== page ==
The New York state budget is crawling to a conclusion, as legislative leaders and Gov. Andrew Cuomo continue closed door meetings to try to strike a final deal.
Several times a day, legislative leaders meet in the governor’s offices, for private negotiating sessions. Each time, they say they are closer to forging a deal, but not quite finished yet.
“Hopefully there will be white smoke soon,” joked Assembly Speaker Sheldon Silver.
In recent days, new issues have been added to the spending plan. Some are related, like new tax breaks for the middle class, including an increase in the child tax credit, and the extension of middle class tax reductions and a tax increase on millionaires.
Senate Republican Leader Dean Skelos says the tax breaks will total $700 million.
“There are huge pro-business, pro-family tax cuts,” Skelos said.
Many of the new tax breaks would not fully take effect until two or three years in the future. They would partly be financed by the extra taxes on the wealthy, which would be extended from the current expiration date in 2014 to 2015. It’s unclear whether the additional surcharge on the rich would be made permanent, or would eventually sunset. Silver says he’s open to a permanent extension.
“I can do everything permanent, I can do everything under sunset,” Silver said.
Lawmakers are also discussing a three-year plan to gradually raise the state’s minimum wage to $9 an hour. The topic may seem only tangentially related to the budget. In original proposals by the governor and Assembly, the cost of the wage hike would be borne by businesses. But, according to the Buffalo News, the final budget deal could include refundable tax credits for small businesses that would use taxpayer money to make up the difference when the minimum wage is increased.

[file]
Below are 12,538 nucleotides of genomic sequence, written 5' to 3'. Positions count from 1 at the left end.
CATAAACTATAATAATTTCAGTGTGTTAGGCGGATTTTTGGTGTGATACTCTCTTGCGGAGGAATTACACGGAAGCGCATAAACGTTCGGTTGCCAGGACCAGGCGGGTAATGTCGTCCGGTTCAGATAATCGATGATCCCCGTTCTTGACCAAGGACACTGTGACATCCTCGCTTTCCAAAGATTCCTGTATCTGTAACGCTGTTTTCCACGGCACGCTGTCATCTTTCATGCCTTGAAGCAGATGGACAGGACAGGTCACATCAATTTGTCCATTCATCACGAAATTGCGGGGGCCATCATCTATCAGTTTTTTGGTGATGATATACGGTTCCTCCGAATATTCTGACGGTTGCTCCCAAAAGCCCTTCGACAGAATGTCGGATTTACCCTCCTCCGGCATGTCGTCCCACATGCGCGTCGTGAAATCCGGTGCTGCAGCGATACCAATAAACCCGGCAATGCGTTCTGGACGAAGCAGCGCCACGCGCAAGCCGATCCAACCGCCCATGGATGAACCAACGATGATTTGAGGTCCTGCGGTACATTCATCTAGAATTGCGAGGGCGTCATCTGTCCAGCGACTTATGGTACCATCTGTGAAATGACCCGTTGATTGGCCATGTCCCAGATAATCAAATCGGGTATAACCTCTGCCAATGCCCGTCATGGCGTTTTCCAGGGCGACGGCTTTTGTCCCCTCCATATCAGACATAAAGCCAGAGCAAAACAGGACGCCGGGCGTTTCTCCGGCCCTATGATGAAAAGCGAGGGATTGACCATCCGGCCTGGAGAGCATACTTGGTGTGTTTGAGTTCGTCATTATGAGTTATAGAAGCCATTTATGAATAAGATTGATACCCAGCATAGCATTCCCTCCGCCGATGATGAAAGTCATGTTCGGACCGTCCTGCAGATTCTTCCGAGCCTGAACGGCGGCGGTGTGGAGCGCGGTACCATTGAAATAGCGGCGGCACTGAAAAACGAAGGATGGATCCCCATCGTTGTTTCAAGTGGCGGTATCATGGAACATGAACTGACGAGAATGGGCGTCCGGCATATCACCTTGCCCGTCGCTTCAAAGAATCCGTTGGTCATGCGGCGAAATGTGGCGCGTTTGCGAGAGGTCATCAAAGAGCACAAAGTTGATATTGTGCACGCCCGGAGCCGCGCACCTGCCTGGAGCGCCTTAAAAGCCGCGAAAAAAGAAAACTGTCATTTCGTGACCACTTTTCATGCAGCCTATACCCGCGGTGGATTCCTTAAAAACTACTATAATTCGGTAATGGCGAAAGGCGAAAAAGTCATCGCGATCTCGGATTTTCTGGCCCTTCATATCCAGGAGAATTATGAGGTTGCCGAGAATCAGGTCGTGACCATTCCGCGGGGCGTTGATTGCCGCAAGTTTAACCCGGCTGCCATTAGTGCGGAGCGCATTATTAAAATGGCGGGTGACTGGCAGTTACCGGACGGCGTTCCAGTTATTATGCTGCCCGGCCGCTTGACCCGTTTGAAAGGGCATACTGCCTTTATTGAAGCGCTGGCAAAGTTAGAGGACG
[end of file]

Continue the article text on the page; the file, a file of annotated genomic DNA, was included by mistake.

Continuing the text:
Still other topics under discussion also seem totally unrelated to a budget plan, including easing of the state’s drug laws to lessen penalties for public possession of small amounts of marijuana. It would address problems with New York City’s Stop and Frisk law, which has led to misdemeanor convictions for people carrying small amounts of the drug for private use. Silver acknowledges a final deal could include a ban on bath salts and synthetic marijuana.
“We will enact something of that nature,” Silver said.
As Tuesday wore on, it became increasingly clear that lawmakers were not going to meet their self-imposed deadline of finishing the budget by March 21, and said they were likely to continue voting on budget bills into the weekend. Senate Co-Leader Jeff Klein, who heads the Independent Democratic Conference, says it will be at least Friday now before bills could be voted on, and it could continue even into the weekend.
“As long as it takes, I will be here,” Klein said.
While the end of the fiscal year is not until April 1, lawmakers want to be finished before the Passover and Easter holidays begin on March 25.